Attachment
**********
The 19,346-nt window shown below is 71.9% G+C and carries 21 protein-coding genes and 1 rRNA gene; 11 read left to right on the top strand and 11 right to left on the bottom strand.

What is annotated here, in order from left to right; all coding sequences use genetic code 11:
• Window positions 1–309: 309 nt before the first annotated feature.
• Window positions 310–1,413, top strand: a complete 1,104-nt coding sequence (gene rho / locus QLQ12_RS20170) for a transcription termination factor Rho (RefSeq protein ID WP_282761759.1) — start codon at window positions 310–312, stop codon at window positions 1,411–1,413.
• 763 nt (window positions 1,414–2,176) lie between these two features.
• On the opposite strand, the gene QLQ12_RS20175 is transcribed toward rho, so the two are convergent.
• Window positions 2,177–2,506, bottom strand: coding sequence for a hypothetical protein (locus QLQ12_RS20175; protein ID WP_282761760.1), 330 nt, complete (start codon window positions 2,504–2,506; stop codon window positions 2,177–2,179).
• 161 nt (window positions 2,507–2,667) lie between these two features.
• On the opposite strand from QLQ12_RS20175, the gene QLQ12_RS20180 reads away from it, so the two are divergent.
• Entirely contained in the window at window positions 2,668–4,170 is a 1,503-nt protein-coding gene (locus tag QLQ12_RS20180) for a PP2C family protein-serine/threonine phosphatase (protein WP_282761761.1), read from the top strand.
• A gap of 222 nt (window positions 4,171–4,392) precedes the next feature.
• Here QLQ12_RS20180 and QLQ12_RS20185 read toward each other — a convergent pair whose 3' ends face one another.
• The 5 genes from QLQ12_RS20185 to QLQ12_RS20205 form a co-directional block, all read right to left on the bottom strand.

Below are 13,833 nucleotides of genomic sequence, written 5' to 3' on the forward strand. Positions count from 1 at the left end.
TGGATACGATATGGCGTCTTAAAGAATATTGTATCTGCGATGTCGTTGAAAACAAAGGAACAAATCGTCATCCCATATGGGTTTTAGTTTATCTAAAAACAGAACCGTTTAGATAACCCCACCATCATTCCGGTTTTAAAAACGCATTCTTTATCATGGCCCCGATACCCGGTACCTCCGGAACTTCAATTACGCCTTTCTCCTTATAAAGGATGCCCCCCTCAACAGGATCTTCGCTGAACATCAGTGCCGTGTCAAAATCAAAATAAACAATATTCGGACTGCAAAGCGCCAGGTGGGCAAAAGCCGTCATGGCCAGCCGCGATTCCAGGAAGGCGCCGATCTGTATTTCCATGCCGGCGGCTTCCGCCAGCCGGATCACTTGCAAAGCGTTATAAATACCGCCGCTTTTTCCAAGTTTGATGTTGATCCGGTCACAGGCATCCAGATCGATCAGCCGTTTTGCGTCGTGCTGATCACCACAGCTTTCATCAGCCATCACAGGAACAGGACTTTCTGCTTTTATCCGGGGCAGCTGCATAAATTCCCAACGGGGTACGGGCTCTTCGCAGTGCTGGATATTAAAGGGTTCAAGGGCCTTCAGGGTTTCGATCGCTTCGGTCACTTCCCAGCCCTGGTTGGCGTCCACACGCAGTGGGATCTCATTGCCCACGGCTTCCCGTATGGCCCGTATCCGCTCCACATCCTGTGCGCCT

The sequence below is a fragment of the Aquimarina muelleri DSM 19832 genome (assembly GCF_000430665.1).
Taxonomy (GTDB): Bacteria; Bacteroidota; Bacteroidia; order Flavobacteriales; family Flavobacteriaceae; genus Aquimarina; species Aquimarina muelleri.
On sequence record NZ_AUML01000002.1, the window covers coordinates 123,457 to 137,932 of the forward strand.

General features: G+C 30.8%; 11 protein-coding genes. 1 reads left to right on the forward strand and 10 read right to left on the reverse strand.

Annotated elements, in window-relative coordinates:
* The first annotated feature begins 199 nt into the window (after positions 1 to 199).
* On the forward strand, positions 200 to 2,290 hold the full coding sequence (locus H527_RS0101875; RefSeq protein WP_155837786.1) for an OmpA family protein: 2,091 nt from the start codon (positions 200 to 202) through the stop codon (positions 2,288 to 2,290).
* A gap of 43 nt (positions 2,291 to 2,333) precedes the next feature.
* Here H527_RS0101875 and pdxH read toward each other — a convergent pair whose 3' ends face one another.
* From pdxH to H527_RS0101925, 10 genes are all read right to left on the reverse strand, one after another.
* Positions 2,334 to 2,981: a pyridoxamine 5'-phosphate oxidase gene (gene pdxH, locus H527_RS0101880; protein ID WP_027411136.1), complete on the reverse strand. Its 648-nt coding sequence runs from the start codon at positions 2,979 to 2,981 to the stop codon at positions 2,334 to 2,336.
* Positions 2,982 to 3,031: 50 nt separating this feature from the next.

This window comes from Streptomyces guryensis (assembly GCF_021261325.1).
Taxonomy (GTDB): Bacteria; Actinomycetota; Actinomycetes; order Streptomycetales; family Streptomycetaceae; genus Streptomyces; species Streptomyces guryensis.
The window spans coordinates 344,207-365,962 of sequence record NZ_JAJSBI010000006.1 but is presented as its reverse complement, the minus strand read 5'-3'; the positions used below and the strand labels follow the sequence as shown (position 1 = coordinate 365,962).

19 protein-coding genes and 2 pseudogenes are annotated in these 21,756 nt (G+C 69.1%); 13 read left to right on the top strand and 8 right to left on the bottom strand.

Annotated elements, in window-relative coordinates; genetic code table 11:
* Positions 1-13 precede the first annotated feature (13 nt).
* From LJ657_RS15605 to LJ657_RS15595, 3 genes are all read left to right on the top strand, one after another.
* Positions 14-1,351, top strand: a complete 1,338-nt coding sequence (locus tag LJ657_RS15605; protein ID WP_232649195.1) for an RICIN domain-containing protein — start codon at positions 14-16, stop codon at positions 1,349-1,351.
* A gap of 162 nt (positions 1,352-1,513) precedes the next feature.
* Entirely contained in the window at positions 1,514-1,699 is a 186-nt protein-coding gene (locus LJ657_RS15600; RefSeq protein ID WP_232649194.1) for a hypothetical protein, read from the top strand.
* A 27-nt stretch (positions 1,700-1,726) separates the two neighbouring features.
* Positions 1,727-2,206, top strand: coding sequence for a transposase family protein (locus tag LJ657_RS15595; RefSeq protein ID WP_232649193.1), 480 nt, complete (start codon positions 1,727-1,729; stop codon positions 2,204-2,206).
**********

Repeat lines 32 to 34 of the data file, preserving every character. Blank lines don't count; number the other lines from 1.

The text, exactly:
Annotated elements, in window-relative coordinates; genetic code table 11:
* Positions 1-13 precede the first annotated feature (13 nt).
* From LJ657_RS15605 to LJ657_RS15595, 3 genes are all read left to right on the top strand, one after another.